There haven’t been a ton of Adam LaRoche rumors swirling and most reports have the Nationals confident in re-signing the 33-year-old first baseman, perhaps leading to Michael Morse being traded.
As for what type of contract LaRoche may end up with, Thomas Boswell of the Washington Post writes that the Nationals haven’t changed their original offer of two years and $25 million.
LaRoche may be holding out for something closer to Mike Napoli’s three-year, $39 million deal with the Red Sox, especially since he out-produced Napoli in just about every major category this year. Of course, Napoli is a couple years younger, his previous track record is more impressive, and his ability to play catcher adds significant value in addition to his bat.
Teams that missed out on Josh Hamilton would seem like natural fits to intensify their pursuit of LaRoche, so it’ll be interesting to see if the Nationals eventually have to up that two-year offer. LaRoche became a free agent out by declining his half of a $10 million mutual option and then turning down the $13.3 million qualifying offer.
Rick Morissey of the Chicago Sun-Times published an article on Sunday giving a bit of insight into Cubs president of baseball operations Theo Epstein. When Epsten was younger, he dabbled in sportswriting, but quickly realized the trade wasn’t for him.
As Morissey details, when Epstein was 19 years old writing for Yale’s student newspaper, he wrote an article suggesting the school’s football coach should be fired during what would become a 3-7 season. Epstein was told during the meeting that one writer would defend the coach and one would call for his job. “It was a lesson in the way that the world of journalism sometimes works. It was an eye-opener for me. I regret it, and I’ve happily moved on.”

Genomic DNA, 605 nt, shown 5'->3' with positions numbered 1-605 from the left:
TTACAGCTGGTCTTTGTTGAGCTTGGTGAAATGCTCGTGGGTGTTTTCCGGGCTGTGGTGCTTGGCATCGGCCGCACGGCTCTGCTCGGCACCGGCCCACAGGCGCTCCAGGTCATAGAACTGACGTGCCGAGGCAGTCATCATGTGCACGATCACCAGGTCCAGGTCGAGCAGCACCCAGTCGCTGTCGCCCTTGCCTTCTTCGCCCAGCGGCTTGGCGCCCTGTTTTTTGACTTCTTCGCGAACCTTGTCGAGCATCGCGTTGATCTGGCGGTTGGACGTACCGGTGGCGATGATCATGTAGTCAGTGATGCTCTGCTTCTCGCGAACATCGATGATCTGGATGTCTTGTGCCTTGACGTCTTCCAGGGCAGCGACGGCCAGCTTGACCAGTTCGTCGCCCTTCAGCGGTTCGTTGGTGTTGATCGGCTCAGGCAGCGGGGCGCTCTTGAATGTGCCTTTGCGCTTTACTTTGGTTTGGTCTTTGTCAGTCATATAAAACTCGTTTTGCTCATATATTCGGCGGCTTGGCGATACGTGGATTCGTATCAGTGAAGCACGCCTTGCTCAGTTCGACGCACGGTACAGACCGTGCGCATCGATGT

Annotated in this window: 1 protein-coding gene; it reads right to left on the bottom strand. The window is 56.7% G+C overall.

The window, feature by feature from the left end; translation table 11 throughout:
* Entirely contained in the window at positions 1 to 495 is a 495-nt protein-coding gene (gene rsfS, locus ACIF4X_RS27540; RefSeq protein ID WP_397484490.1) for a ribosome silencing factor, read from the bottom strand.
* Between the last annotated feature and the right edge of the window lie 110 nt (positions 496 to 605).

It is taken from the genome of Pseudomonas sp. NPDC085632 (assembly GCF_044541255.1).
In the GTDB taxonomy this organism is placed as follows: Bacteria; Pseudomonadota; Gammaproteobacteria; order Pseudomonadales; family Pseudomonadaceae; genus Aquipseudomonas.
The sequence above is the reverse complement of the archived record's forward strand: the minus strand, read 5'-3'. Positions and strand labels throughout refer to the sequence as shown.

Epstein continued, “I realized I didn’t want to be a sportswriter when I was interning with the Orioles back in ’92, ’93, ’94. I did do a lot of media-relations stuff, and I saw that the life of a sportswriter is pretty lonely. You kind of work by yourself, sit there by yourself in the press box, go back to the hotel bar. Not to generalize.” He added, “But I really respect writing and respect sportswriters.”
He’s not wrong, and he seems to have found his calling as a front office executive. His Cubs are back in the World Series for the first time since 1945.
Indians second baseman Jason Kipnis tweeted on Sunday, “Got a little too close to [Francisco Lindor] during the celebration!! Freak accident but should be good to go by Tuesday! #cantkeepmeoutofthisgame!”
Per MLB.com’s Jordan Bastian, manager Terry Francona said Kipnis is dealing with a low ankle sprain, but he’s expected to be ready to go when the World Series begins on Tuesday. Kipnis went through fielding drills on Sunday.
Kipnis is hitting .167/.219/.367 with a pair of homers and four RBI in eight games this postseason.